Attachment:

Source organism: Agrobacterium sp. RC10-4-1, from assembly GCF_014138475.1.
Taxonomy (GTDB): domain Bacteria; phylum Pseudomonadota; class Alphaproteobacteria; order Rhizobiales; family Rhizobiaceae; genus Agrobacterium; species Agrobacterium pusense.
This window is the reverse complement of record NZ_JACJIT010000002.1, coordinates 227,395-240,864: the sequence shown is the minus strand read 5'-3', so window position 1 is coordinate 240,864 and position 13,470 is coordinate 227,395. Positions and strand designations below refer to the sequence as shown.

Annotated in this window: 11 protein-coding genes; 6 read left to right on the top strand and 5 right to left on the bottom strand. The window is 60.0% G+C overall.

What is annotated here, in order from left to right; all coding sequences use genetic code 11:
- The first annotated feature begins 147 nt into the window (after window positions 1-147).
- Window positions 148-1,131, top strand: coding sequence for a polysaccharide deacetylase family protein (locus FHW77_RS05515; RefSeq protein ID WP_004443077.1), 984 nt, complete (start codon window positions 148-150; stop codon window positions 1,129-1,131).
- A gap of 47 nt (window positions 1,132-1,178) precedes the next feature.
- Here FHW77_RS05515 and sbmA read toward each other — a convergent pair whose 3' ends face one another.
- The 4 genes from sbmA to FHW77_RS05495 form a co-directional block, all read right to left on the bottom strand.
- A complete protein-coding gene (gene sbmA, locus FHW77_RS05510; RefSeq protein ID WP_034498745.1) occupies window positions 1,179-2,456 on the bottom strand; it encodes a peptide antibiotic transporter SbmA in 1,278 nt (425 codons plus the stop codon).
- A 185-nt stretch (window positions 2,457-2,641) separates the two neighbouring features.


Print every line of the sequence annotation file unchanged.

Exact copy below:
Source organism: Agrobacterium sp. RC10-4-1, from assembly GCF_014138475.1.
Taxonomy (GTDB): domain Bacteria; phylum Pseudomonadota; class Alphaproteobacteria; order Rhizobiales; family Rhizobiaceae; genus Agrobacterium; species Agrobacterium pusense.
This window is the reverse complement of record NZ_JACJIT010000002.1, coordinates 227,395-240,864: the sequence shown is the minus strand read 5'-3', so window position 1 is coordinate 240,864 and position 13,470 is coordinate 227,395. Positions and strand designations below refer to the sequence as shown.

Annotated in this window: 11 protein-coding genes; 6 read left to right on the top strand and 5 right to left on the bottom strand. The window is 60.0% G+C overall.

What is annotated here, in order from left to right; all coding sequences use genetic code 11:
- The first annotated feature begins 147 nt into the window (after window positions 1-147).
- Window positions 148-1,131, top strand: coding sequence for a polysaccharide deacetylase family protein (locus FHW77_RS05515; RefSeq protein ID WP_004443077.1), 984 nt, complete (start codon window positions 148-150; stop codon window positions 1,129-1,131).
- A gap of 47 nt (window positions 1,132-1,178) precedes the next feature.
- Here FHW77_RS05515 and sbmA read toward each other — a convergent pair whose 3' ends face one another.
- The 4 genes from sbmA to FHW77_RS05495 form a co-directional block, all read right to left on the bottom strand.
- A complete protein-coding gene (gene sbmA, locus FHW77_RS05510; RefSeq protein ID WP_034498745.1) occupies window positions 1,179-2,456 on the bottom strand; it encodes a peptide antibiotic transporter SbmA in 1,278 nt (425 codons plus the stop codon).
- A 185-nt stretch (window positions 2,457-2,641) separates the two neighbouring features.